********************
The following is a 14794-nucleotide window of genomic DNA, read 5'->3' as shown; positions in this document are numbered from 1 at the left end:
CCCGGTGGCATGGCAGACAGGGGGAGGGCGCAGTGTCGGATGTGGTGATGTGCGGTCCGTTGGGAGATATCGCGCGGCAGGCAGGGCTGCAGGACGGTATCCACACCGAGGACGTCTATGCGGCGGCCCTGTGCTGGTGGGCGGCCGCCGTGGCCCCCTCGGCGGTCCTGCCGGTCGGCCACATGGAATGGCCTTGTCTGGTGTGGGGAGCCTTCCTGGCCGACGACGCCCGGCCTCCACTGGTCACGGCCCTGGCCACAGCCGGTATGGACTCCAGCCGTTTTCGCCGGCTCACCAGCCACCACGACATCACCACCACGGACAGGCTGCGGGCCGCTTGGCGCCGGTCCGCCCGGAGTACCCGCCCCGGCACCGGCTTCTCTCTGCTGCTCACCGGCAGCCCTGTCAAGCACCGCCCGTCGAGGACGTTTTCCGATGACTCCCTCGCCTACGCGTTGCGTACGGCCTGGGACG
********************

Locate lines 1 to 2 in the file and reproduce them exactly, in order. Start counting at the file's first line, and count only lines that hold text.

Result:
The following is a 14794-nucleotide window of genomic DNA, read 5'->3' as shown; positions in this document are numbered from 1 at the left end:
CCCGGTGGCATGGCAGACAGGGGGAGGGCGCAGTGTCGGATGTGGTGATGTGCGGTCCGTTGGGAGATATCGCGCGGCAGGCAGGGCTGCAGGACGGTATCCACACCGAGGACGTCTATGCGGCGGCCCTGTGCTGGTGGGCGGCCGCCGTGGCCCCCTCGGCGGTCCTGCCGGTCGGCCACATGGAATGGCCTTGTCTGGTGTGGGGAGCCTTCCTGGCCGACGACGCCCGGCCTCCACTGGTCACGGCCCTGGCCACAGCCGGTATGGACTCCAGCCGTTTTCGCCGGCTCACCAGCCACCACGACATCACCACCACGGACAGGCTGCGGGCCGCTTGGCGCCGGTCCGCCCGGAGTACCCGCCCCGGCACCGGCTTCTCTCTGCTGCTCACCGGCAGCCCTGTCAAGCACCGCCCGTCGAGGACGTTTTCCGATGACTCCCTCGCCTACGCGTTGCGTACGGCCTGGGACG